Iran’s real GDP growth came in at 4.3% in 2017, according to the World Economic Outlook issued by the International Monetary Fund (IMF) on April 17. Nonetheless, this figure is a shortfall from the impressive 12.5% economic growth recorded in the last Persian year ended March 20 since international sanctions were lifted in January 2016. Besides the effect of a slowdown in its oil sector following an exceptionally high 2016 surge, activity in Iran was dampened by weak foreign investor confidence associated with geopolitical tensions.
The Trump administration on May 8 unilaterally walked out of the multilateral Iran nuclear deal and warned foreign companies that chose to remain involved with the Islamic Republic that they would be exposed to Washington’s reintroduction of heavy sanctions against Tehran. Whatever the rights and wrongs of the move it leaves Washington and the five other signatories who in late 2015 agreed to the deal with Iran—the UK, France, Germany, Russia and China—on a collision course with the Trump administration. And, just for starters, Iran’s plans to source $200bn of investment for its oil, gas and petrochemical industries and spend $38bn on Boeing and Airbus aircraft purchases may be doomed.
As the accord entirely unravels, Iran's hopes for economic expansion in the years ahead would take a much greater hit through impacts on trade, investment and available financing. The latest big names to state that they are preparing to suspend their joint ventures or deals in Iran include PSA, which makes Peugeot and Citroen Cars, while Austria’s Oberbank, Swiss lender BCP, India’s IndusInd and UCO and German’s DZ bank said they were winding down Iran-related financial transactions. Several sizeable European companies such as Poland’s PGNiG, Germany’s Wintershall and French energy major Total look set to avoid irking Washington. They seem unlikely at this point to keep their current business ties with Iran.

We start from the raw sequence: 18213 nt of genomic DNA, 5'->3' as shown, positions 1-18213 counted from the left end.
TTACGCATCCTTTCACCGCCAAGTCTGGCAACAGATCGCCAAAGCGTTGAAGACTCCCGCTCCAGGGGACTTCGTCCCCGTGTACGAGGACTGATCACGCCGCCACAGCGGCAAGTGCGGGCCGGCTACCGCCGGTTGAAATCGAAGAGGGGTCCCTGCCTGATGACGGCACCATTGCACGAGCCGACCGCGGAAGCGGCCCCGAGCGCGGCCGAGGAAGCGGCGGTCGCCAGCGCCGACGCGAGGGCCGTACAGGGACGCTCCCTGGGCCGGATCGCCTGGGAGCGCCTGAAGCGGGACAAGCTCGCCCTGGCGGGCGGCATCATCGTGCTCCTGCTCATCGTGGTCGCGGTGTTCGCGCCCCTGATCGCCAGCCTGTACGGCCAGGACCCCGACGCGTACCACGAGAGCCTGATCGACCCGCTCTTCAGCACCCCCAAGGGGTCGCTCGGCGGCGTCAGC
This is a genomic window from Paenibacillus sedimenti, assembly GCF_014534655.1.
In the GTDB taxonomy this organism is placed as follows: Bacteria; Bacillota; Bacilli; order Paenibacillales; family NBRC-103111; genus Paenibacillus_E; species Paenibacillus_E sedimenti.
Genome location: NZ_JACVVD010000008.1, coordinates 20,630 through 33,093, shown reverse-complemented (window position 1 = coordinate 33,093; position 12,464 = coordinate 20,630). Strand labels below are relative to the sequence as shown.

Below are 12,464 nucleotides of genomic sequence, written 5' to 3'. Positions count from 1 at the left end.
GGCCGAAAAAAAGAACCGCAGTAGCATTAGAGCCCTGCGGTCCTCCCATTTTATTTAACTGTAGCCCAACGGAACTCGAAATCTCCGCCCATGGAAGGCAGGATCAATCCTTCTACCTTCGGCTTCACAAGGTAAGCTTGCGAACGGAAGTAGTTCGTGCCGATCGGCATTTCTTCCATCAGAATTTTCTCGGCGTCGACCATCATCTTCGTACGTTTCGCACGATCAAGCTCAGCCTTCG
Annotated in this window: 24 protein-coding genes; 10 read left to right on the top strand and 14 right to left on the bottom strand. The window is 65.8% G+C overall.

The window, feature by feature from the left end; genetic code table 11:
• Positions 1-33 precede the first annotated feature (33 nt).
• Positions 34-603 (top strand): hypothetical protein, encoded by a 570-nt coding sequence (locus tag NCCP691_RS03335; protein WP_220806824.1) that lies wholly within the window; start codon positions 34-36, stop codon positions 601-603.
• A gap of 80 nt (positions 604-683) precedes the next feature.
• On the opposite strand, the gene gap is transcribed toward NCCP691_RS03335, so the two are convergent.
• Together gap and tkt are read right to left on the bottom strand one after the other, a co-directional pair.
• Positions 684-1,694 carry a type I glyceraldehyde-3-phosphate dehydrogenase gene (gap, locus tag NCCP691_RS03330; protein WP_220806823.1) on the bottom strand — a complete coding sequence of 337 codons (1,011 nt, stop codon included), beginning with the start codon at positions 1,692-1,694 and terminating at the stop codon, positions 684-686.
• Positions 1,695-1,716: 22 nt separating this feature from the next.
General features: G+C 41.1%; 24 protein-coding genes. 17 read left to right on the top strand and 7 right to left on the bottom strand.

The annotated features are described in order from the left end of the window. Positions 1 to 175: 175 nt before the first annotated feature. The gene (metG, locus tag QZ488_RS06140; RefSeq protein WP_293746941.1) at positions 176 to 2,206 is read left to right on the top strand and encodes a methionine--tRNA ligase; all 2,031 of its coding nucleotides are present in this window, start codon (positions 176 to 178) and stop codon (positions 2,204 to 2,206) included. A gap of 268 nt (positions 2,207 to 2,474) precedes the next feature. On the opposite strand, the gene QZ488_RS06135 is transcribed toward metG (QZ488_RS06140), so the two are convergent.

Moreover, a senior US State Department official on June 26 warned that the world must stop buying Iranian oil before November 4 or face a renewed round of American economic sanctions. Iran retains firm hopes that at least China and India—the two biggest markets for its vital oil exports—will pay little heed to the US sanctions. Though the other major power signatories to the deal still back the nuclear accord, noting that Iran has always remained in full compliance with it, they have so far done little to shield their companies from the penalties. Iran, of course, will have little incentive to stay in the JCPOA if the EU does not deliver it the economic incentives to do so.
Meanwhile, Iran’s president calls for unity as the financial pain caused by a dramatic devaluation of the Iranian rial (IRR) causes sporadic strikes among merchants. The collapse of the rial on the now-illicit unofficial market—it is pegged on the official market—has caused the cost of imports to soar. The IRR had plunged to a new all-time unofficial market low of IRR90,000 to the dollar on June 24, according to reports via social media.
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